A subprogram is a program unit/module that performs a particular task. These subprograms are combined to form larger programs. This is basically called the ‘Modular design.’ A subprogram can be invoked by a subprogram/program, which is called the calling program.
Pascal provides two kinds of subprograms −
- Functions − these subprograms return a single value.
- Procedures − these subprograms do not return a value directly.
A function is a group of statements that together perform a task. Every Pascal program has at least one function, which is the program itself, and all the most trivial programs can define additional functions.
A function declaration tells the compiler about a function’s name, return type, and parameters. A function definition provides the actual body of the function.
Pascal standard library provides numerous built-in functions that your program can call. For example, function AppendStr() appends two strings, function New() dynamically allocates memory to variables and many more functions.
Defining a Function
In Pascal, a function is defined using the function keyword. The general form of a function definition is as follows −
function name(argument(s): type1; argument(s): type2; ...): function_type; local declarations; begin ... < statements > ... name:= expression; end;
A function definition in Pascal consists of a function header, local declarations and a function body. The function header consists of the keyword function and a name given to the function. Here are all the parts of a function −
- Arguments − The argument(s) establish the linkage between the calling program and the function identifiers and also called the formal parameters. A parameter is like a placeholder. When a function is invoked, you pass a value to the parameter. This value is referred to as actual parameter or argument. The parameter list refers to the type, order, and number of parameters of a function. Use of such formal parameters is optional. These parameters may have standard data type, user-defined data type or subrange data type.
The formal parameters list appearing in the function statement could be simple or subscripted variables, arrays or structured variables, or subprograms.
- Return Type − All functions must return a value, so all functions must be assigned a type. The function-type is the data type of the value the function returns. It may be standard, user-defined scalar or subrange type but it cannot be structured type.
- Local declarations − Local declarations refer to the declarations for labels, constants, variables, functions and procedures, which are application to the body of function only.
- Function Body − The function body contains a collection of statements that define what the function does. It should always be enclosed between the reserved words begin and end. It is the part of a function where all computations are done. There must be an assignment statement of the type – name := expression; in the function body that assigns a value to the function name. This value is returned as and when the function is executed. The last statement in the body must be an end statement.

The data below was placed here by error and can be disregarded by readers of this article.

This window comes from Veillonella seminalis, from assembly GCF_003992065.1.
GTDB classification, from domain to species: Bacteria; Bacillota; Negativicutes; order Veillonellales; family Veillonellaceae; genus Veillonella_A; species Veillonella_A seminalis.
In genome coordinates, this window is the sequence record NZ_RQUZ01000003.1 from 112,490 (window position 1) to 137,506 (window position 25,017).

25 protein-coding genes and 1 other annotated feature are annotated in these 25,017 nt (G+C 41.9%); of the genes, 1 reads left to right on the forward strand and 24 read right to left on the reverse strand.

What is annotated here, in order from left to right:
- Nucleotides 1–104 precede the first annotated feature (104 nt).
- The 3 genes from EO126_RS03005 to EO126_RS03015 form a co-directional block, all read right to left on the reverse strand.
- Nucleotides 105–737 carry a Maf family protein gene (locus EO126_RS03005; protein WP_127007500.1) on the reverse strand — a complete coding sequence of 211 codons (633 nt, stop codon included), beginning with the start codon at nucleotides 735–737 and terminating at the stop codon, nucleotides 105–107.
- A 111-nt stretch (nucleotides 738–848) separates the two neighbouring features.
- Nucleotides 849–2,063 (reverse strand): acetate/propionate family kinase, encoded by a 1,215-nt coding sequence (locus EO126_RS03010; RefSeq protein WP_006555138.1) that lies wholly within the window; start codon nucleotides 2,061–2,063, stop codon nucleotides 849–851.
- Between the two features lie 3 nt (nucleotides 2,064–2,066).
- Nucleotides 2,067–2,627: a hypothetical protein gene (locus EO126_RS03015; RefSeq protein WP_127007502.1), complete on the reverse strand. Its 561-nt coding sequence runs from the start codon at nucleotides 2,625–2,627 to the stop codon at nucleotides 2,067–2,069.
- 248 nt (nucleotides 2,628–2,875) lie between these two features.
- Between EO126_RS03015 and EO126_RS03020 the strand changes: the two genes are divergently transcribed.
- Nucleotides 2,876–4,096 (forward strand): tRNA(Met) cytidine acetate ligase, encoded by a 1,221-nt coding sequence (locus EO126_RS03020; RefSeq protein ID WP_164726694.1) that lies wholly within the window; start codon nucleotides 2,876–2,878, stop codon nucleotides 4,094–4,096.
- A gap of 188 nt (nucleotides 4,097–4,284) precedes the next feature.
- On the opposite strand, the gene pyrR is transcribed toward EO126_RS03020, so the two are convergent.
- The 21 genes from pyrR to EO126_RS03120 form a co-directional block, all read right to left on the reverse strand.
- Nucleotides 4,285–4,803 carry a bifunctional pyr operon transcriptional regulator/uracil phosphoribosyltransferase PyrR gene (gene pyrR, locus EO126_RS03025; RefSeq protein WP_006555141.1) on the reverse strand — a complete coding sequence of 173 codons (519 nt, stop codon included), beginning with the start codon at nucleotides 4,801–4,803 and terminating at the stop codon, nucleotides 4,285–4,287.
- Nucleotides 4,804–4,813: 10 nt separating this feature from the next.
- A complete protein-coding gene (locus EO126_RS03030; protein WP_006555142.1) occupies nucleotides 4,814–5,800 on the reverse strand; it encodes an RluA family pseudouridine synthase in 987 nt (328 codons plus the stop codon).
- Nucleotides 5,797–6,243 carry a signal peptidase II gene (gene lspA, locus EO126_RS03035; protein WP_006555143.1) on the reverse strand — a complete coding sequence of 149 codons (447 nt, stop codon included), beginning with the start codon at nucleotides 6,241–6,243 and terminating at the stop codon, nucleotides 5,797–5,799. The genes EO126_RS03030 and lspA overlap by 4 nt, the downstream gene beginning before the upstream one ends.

Following is an example showing how to define a function in pascal −
(* function returning the max between two numbers *) function max(num1, num2: integer): integer; var (* local variable declaration *) result: integer; begin if (num1 > num2) then result := num1 else result := num2; max := result; end;
A function declaration tells the compiler about a function name and how to call the function. The actual body of the function can be defined separately.
A function declaration has the following parts −
function name(argument(s): type1; argument(s): type2; ...): function_type;
For the above-defined function max(), following is the function declaration −
function max(num1, num2: integer): integer;
Function declaration is required when you define a function in one source file and you call that function in another file. In such case, you should declare the function at the top of the file calling the function.
Calling a Function
While creating a function, you give a definition of what the function has to do. To use a function, you will have to call that function to perform the defined task. When a program calls a function, program control is transferred to the called function. A called function performs defined task, and when its return statement is executed or when it last end statement is reached, it returns program control back to the main program.
To call a function, you simply need to pass the required parameters along with function name, and if function returns a value, then you can store returned value. Following is a simple example to show the usage −
program exFunction; var a, b, ret : integer; (*function definition *) function max(num1, num2: integer): integer; var (* local variable declaration *) result: integer; begin if (num1 > num2) then result := num1 else result := num2; max := result; end; begin a := 100; b := 200; (* calling a function to get max value *) ret := max(a, b); writeln( 'Max value is : ', ret ); end.
When the above code is compiled and executed, it produces the following result −
Max value is : 200